Lift Every Voice: African American Oratory, 1787-1900

By Philip S. Foner; Robert James Branham | Go to book overview

53 LIBERTY FOR SLAVES

Frances Ellen Watkins

Born of free parents in Baltimore, Frances Ellen Watkins ( 1825- 1911) was a highly acclaimed poet, novelist, organizer, and lecturer. After teaching in New York and Pennsylvania, Watkins became a professional abolitionist lecturer employed by the Maine Anti-Slavery Society to speak throughout the Northeast. "Because she was so articulate and engaging as a public speaker," Hazel Carby writes, "some audiences thought Harper [ Watkins's later married name] must be a man, while others thought she couldn't possibly be black and had to be painted." Few abolitionist writers or speakers could match Watkins's ability to express the horrors and oppressiveness of slavery or the yearning of African Americans for undiminished liberty. In her 1858 poem, "Bury Me in a Free land," Watkins explained that she wanted no slaves around her grave, because

I could not rest if I heard the tread Of a coffee-gang to the shambles led, And the mother's shriek of wild despair Rise like a curse on the trembling air.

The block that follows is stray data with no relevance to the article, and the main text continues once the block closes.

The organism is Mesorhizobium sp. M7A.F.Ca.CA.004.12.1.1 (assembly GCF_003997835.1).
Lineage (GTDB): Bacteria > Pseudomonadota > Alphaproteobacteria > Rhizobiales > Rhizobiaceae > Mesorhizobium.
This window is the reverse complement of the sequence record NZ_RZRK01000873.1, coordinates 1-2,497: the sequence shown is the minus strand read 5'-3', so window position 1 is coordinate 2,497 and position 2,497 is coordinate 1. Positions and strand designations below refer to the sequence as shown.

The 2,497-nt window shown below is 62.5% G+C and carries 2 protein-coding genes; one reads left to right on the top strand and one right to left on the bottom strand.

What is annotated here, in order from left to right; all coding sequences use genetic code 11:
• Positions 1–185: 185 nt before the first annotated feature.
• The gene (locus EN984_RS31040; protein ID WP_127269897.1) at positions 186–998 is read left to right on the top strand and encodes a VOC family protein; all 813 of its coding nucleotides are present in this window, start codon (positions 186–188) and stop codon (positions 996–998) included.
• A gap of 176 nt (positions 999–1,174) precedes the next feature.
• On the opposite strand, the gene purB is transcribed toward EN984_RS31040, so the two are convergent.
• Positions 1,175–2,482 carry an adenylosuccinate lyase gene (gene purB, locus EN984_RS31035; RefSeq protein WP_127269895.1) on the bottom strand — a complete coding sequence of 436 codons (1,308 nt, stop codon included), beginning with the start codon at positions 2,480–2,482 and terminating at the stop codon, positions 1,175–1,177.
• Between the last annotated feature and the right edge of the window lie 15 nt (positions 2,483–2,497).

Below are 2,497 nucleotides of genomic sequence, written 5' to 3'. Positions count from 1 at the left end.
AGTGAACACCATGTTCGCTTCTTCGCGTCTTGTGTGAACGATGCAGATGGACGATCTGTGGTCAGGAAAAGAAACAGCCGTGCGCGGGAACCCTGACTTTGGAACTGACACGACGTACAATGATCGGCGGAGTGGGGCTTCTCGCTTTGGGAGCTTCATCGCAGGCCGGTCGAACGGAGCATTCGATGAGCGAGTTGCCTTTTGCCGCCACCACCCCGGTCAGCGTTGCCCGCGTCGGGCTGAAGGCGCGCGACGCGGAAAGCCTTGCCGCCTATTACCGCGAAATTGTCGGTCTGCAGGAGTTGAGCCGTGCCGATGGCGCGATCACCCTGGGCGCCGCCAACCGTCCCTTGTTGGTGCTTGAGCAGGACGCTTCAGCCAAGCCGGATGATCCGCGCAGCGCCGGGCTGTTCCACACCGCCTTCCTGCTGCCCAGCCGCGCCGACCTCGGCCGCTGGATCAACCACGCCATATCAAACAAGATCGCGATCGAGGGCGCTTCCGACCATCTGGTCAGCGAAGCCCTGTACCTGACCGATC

I could not rest if I heard the lash Drinking her blood at each fearful gash, And I saw her babes torn from her breast, Like trembling doves from their parent nest.

I'd shudder and start, if I heard the bay Of the blood-hounds seizing their human prey: If I heard the captive plead in vain, As they tightened afresh his galling chain.

Watkins married Fenton Harper in 1860 and returned to the lecture circuit upon his death in 1864. An avid promoter of temperance and women's rights, she served the national Women's Christian Temperance Union as head of the Department for Work Among Negroes and was among the organizers of the National Association of Colored Women in 1896. For more information, see Hazel Carby, Reconstructing Womanhood ( New York: Oxford University Press, 1987), 62-94; Dorothy Sterling, We Are Your Sisters: Black Women in the Nineteenth Century ( New York: W. W. Norton, 1984), 159-64; Frances Smith Foster, ed., A Brighter Coming Day: A Frances Ellen Watkins Harper Reader ( New York: Feminist Press, 1990).

The following speech is one of the few surviving examples of

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